Papers by Keyword: Commercially Pure Titanium

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Authors: Akira Watazu, Kay Teraoka, Hirofumi Kido, Kae Okamatsu, Yoshiyuki Nagashima, M. Morita, Masanori Matsuura, Naobumi Saito
Abstract: Commercially pure titanium thin films were uniformly formed on inner surfaces of tissue culture dishes by DC sputtering method. Then, the thickness of the film was about 30nm and the films were thin titanium oxide layer on commercially pure titanium. MC3T3-E1 cells were normally cultured on the dishes. Then, The films on the dishes were not broken and did not decompose. After 24 hours, observations of the sample from the direction of the cells' bottom surfaces adhered the titanium oxide on the commercially pure titanium film by an inverted optical microscope succeeded. Therefore, the new technique is useful for observations the interactions between titanium oxide and cells.
Authors: Qi Chao, Hossein Beladi, Ilchat Sabirov, Peter Hodgson
Abstract: The flow curve behavior and microstructure evolution of commercially pure titanium (CP-Ti) through uniaxial hot compression was investigated at 850 °C and a strain rate of 0.1/s. Electron back scattered diffraction (EBSD) was employed to characterize the microstructure and crystallographic texture development for different thermomechanical conditions. The stress-strain curves of CP-Ti alloy under hot compression displayed a typical flow behavior of metals undergoing dynamic recrystallization (DRX), which resulted in grain refinement. The critical strain for the onset of DRX was 0.13 using the double differentiation analysis technique. It was also revealed that the texture was markably altered during hot deformation.
Authors: Juan Hua Su, Ya Wei Han, Feng Zhang Ren, Zhi Qiang Chen
Abstract: The dynamic recrystallization of commercially pure titanium was investigated by compression tests on Gleeble-1500D thermal simulation test machine at temperature of 700950 °C and strain rate of 0. 015 s1. The total compression deformation is 0.7(true strain). The kinetics of dynamic recrystallization of commercially pure titanium at 950 °C was modeled by Avrami equation. The results show that the dynamic recovery and recrystallization obviously occur during compression. The flow stress increases to a peak value and gradually decreases to a steady state. The flow stress is decreased with the increase of deformation temperature and it is increased with the increase of strain rate. The Avrami kinetics model of dynamic recrystallization of commercially pure titanium at 950 °C is obtained .
Authors: Vitalii V. Larionov, Shu Peng Xu, Kun Shi, Michael X. Kroning
Abstract: The work considers the application of a magnetic spectrometer (MS) for analyzing the hydrogenation of metals (particularly, titanium and copper). Therefore, for the sake of increasing the sensitivity of the magnetic spectrometer, the following ratios are introduced: (ΔU/U)/(Δd/d) (where ΔU/U is the relative change of the MS signal and Δd/d is the relative change in the thickness of a sample), (ΔU/U)/(Δδ/δ) (where Δδ/δ is the relative change in the depth of eddy current penetration into metal) and (ΔU/U)/(ΔS/S) (where ΔS/S is the relative change in the area of sample). These parameters allow to eliminate or reduce the error in determining the conductivity value. Parameter β that is equal to the product of the sample area and the inverse value of eddy current penetration depth into metal corresponds to the effectiveness of the current penetration into metal. The authors derived a formula that ties the electric conductivity of metal to the number of implanted hydrogen atoms, which allows determining the composition of titanium hydride at different depth of metal.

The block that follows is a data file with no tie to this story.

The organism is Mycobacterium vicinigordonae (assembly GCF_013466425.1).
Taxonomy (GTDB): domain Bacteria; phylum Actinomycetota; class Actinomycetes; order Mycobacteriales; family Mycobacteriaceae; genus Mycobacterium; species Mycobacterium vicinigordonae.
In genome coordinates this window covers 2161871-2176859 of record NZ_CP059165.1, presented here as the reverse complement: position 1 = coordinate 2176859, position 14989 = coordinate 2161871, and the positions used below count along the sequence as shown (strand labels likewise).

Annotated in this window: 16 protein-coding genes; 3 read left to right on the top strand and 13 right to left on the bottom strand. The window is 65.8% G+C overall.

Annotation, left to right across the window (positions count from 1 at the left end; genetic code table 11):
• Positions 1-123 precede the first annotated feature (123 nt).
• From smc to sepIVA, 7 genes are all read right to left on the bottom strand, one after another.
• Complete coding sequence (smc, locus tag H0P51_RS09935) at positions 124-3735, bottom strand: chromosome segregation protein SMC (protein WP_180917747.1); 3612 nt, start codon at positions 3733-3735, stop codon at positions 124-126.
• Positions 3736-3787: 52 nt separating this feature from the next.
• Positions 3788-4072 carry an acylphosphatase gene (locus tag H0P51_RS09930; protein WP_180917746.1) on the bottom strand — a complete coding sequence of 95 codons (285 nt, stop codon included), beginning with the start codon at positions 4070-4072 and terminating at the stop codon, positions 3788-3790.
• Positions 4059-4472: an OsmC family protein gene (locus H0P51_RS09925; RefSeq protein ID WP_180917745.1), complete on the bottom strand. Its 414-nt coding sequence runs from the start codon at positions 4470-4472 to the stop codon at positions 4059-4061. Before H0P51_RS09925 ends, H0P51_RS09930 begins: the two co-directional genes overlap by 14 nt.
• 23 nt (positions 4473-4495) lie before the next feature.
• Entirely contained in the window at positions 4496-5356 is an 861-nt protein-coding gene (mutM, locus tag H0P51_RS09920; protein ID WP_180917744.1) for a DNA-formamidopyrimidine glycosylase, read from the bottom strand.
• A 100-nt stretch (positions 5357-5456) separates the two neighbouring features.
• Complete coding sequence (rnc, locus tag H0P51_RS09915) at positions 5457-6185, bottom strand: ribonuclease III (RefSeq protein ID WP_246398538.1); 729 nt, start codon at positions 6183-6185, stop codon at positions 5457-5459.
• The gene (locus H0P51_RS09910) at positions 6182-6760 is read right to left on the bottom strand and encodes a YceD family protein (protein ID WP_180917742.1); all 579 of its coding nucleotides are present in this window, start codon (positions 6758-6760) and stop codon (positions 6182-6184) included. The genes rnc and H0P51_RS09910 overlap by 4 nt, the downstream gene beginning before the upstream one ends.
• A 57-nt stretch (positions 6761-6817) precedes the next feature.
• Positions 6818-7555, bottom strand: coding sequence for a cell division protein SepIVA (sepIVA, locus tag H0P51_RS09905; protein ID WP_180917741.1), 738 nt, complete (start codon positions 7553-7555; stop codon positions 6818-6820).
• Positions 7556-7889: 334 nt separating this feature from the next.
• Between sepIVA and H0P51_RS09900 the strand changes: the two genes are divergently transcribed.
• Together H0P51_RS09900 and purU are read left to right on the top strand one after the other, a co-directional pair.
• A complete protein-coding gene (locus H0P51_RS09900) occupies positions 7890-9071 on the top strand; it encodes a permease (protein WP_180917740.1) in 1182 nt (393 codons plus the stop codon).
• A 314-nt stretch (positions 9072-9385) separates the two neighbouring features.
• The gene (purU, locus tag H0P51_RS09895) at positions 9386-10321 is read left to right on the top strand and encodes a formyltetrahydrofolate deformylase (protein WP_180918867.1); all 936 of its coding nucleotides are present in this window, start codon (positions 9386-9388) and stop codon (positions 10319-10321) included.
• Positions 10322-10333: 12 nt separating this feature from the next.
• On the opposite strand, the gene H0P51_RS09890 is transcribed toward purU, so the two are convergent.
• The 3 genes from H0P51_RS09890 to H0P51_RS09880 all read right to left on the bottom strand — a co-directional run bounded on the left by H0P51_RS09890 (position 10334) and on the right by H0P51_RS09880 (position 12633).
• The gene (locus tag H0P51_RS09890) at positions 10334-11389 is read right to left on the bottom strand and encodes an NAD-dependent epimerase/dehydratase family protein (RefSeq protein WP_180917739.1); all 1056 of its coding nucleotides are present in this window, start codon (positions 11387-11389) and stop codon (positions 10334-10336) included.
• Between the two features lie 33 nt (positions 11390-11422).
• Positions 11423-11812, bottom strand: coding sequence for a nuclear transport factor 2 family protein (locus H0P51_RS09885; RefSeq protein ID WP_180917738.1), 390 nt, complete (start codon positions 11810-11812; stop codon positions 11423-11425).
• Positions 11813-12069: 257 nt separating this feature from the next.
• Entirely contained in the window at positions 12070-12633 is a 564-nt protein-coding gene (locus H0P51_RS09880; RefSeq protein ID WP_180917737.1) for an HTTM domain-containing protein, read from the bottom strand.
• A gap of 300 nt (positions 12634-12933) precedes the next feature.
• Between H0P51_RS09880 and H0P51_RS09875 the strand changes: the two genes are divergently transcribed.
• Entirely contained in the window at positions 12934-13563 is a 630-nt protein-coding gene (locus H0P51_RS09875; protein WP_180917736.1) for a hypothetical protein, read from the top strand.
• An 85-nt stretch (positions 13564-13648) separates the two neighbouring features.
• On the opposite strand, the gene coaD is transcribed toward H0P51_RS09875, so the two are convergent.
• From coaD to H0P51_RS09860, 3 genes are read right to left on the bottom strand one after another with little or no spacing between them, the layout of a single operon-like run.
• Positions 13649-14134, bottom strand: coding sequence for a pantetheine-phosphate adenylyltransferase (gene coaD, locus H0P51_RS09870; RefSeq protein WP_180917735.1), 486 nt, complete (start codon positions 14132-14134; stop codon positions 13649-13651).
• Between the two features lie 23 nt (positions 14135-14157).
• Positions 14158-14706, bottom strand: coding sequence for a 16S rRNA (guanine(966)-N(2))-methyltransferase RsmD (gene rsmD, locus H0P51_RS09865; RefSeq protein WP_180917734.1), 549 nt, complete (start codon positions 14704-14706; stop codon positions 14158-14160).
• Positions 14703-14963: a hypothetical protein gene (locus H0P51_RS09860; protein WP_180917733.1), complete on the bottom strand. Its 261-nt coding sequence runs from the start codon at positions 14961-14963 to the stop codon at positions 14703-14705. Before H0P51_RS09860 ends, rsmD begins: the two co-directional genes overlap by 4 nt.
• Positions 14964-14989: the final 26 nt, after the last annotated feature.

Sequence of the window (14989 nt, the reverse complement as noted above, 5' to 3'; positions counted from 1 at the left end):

Authors: Michael Battaini, Elena V. Pereloma, Chris H.J. Davies
Abstract: This paper investigates the changes in deformation mechanisms of commercially pure titanium over a range of temperatures for different orientations relative to the initial rolling texture. Samples from grade 1 titanium plate were tested in plane strain compression (PSC). Extremes of orientation relative to the predominant split basal texture were tested at temperatures from 25°C to 700°C. Specimens were subsequently examined using X-ray texture analysis and electron back-scatter diffraction (EBSD). Changing the orientation resulted in substantial yield stress anisotropy. This was found to be largely related to the orientation of the dominant texture relative to the most favorable orientation for the easiest slip mode (prism slip), and significantly but to a lesser extent on differences in twinning behaviour. The most important difference in twinning was the operation of {1012} tensile twinning in c-axis tension and {1122} compression twinning in c-axis extension. Calculations indicated that at low temperature both of these twinning modes accommodate a significant amount of strain. Twinning was also found to be the most significant factor affecting work hardening behaviour, with reorientation hardening occurring for some sample orientations. As temperature was increased above ~350°C {1011} twinning became the dominant twinning mode, but its contribution to the strain was not as large as the low temperature twinning modes, and the total amount of twinning decreased with temperature. The decrease in twinning with increasing temperature led to a reduction in the difference in work hardening behaviour. The quantitative information gathered in the course of this work is discussed in the context of mechanical property prediction.